Future Priests of the Third Millennium

A little insight into the life of seminarians from various dioceses preparing for ministry as Roman Catholic priests, including daily activities, personal interests, special events, the spiritual life, news from the seminary, and almost whatever comes to our minds!



Wednesday, July 16, 2008

Chalices, not calluses

In various times and in various ways there have been abuses, wrongs and misunderstandings in the Church. One such misunderstanding could be that priests are so sacred, and their hands having been anointed so absolutely sacred, that they ought to do no profane thing. Now, I think this is an extreme position that hardly anyone holds, but there are some that might come close to it. There is a saying out there among some that priests' hands are for "chalices, not calluses."


I think this misunderstanding can arise only in a very particular place and time. First, they have to be very ignorant of the monastic life lived even today by Benedictines, Carmelites, Carthusians and the several other communities of religious (though, I do acknowledge that the more laborious jobs are usually left to the lay members and the priests often devote themselves more to prayer and study). Second, I doubt that for much of the Church's history, it was even possible for priests to get by without doing physical labor - around the rectory, travelling from here to there (perhaps even on horseback), fixing the Church, etc... Third, I also doubt that many priests in rural areas find themselves in a situation where they need not do any serious or physical labor simply because it's far more economical for them to fix problems themselves. But, maybe I'm wrong.


If I wanted to, I think I could build up a theological argument based upon the three munera of the priesthood of Christ and show how such understandings are wrong, but no, my purpose is far more simple. No, I mean only to tell you that I had to clean up a spill last week.


Here at St. Pius X in Rochester, our washing machine for laundry drains into a big tub-sink in the basement. They built it this way because there was only one drain and it was far cheaper to have the washer drain into the tub than to fix another drain or arrange for both washer and sink to empty in the same drain. Well, as occasion would have it, I didn't notice that there was a rag left in the sink and so when the washing machine dumped several gallons of water in to the tub-sink, the rag lifted up off the bottom and then was sucked into the drain and plugged it. So, "my tub overflowethed."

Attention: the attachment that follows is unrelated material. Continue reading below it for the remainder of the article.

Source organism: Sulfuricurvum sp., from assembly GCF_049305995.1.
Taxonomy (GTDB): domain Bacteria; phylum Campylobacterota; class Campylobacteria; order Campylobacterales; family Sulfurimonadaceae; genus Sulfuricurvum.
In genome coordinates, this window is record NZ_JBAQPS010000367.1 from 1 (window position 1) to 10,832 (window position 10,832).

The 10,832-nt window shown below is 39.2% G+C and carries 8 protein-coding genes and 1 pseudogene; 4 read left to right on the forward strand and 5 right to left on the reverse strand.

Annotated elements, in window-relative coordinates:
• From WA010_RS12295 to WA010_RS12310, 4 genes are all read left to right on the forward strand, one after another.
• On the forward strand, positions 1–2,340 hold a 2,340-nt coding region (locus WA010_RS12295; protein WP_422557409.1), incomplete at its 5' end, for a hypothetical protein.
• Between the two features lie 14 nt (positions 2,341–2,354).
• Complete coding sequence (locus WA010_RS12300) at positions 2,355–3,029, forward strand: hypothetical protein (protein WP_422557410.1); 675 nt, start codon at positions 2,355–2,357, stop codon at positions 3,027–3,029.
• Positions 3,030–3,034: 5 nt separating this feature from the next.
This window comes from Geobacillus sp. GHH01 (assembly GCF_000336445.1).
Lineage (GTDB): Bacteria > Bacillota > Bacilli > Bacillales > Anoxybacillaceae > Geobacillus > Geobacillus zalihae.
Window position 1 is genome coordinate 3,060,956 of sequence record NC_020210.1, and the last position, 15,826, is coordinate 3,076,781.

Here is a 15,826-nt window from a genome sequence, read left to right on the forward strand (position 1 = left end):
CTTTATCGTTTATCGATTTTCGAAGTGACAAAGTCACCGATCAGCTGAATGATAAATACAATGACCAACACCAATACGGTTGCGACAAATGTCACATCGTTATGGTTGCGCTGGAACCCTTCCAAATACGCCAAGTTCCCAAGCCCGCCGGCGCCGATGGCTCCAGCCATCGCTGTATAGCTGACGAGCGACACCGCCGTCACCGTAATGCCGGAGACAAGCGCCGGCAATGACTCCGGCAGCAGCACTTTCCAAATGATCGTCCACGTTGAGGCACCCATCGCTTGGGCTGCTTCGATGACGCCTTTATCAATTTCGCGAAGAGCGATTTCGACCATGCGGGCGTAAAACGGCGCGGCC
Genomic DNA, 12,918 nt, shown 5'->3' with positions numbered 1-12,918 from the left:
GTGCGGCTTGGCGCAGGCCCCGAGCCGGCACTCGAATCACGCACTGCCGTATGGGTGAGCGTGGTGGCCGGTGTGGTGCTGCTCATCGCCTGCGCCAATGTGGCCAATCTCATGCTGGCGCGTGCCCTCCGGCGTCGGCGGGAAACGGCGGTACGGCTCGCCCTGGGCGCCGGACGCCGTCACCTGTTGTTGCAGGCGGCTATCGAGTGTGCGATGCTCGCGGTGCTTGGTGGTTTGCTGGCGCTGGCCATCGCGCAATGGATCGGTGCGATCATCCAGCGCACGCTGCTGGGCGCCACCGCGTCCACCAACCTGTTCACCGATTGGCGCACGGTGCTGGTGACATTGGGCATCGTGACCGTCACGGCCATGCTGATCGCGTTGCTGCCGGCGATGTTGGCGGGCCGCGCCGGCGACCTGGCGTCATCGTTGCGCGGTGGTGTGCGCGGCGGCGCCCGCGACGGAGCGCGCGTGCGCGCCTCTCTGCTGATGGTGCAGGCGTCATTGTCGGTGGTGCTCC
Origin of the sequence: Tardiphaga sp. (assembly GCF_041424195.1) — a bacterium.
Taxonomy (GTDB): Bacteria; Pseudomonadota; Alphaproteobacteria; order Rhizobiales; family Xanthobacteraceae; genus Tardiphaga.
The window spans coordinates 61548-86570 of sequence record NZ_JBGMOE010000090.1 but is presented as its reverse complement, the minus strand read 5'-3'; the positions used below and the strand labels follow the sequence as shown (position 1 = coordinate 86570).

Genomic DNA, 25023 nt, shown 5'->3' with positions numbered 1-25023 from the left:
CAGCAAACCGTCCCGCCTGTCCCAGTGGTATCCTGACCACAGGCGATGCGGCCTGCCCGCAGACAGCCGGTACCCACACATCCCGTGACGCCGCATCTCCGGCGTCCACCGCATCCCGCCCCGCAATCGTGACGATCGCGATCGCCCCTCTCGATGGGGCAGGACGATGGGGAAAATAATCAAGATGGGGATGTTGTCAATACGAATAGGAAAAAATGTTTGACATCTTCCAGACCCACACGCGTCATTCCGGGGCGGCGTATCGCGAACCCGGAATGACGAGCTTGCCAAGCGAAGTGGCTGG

I attempted not to curse my own thoughtlessness (I had seen the rag there, but thought nothing of it); I also tried not to curse the rag. But, when I had finished soaking up all the water off the cement floor, I was displeased to walk out of the room and see that the water had made it to the carpet in the next room over. Nevertheless, I reluctantly thanked God and went and grabbed the towel to continue soaking up the mess. All-in-all, the job was done within an hour. Thankfully, no blisters resulted. Frankly, I couldn't care less if I end up with callused hands, but a little mopping up of water isn't going to give me calluses anytime soon.

5 comments:

Jeremy said...

Deacon,

I can fully attest that priests in rural areas - and we have a lot of them in the Diocese of Saint Cloud - use their hands for both chalices and calluses. I have found it not at all unusual to find a parish priest in rural areas fumbling through a toolbox trying to fix this-and-that around the parish.

I have many fun memories from my youth of seeing my small-town parish priest trying to 1) secure a firebox to a wall, 2) fix the squeeky balcony floor and, more amusingly, 3) fix the Church's elevator unit.

Interestingly, this priest was sucessful in all but one of the above endevors . . .

Jonathan said...

I've done a few things around the church this summer, mostly cleaning up the rectory because the pastor's vision is poor and he can't see the mess. (No, really). But I have managed to install new headlight housings, a new water pump (with great difficulty), new coolant, new oil, and new paint on the bumpers on my truck. Definitely keeping my hands dirty here.

Anonymous said...

I have a question, are the Carthusian monks related at all to the Cartharist heresy of one god of the old and a another one for the new. This was the one instance where church "banned" a translation ogf bible. Any connection?

Deacon Gregory. said...

The Cathari, for the most part, were started around the 11th century. These held for a strong dualism of all that exists; more explicitly, they believed there was an ultimate good principle which existed alongside an ultimate evil principle--both being co-equal. Both of these contributed to the creation of the world, but the good principle could not create anything quite simply "good;" there was always evil mixed in with it. A more expansive essay can be found here.

The Carthusians are completely separate. They were founded by Saint Bruno in, coincidentally, the 11th century. St. Bruno repeatedly avoided being named bishop by fleeing to the desert, and eventually built a following. The Carthusian Order, which St. Bruno's following eventually became, had long time been a group of hermits. They maintain some of that life yet today. Their American monastery's website can be found here.

Anonymous said...

Thank you Deacon. That helps alot. They just sounded alike so I got confused.

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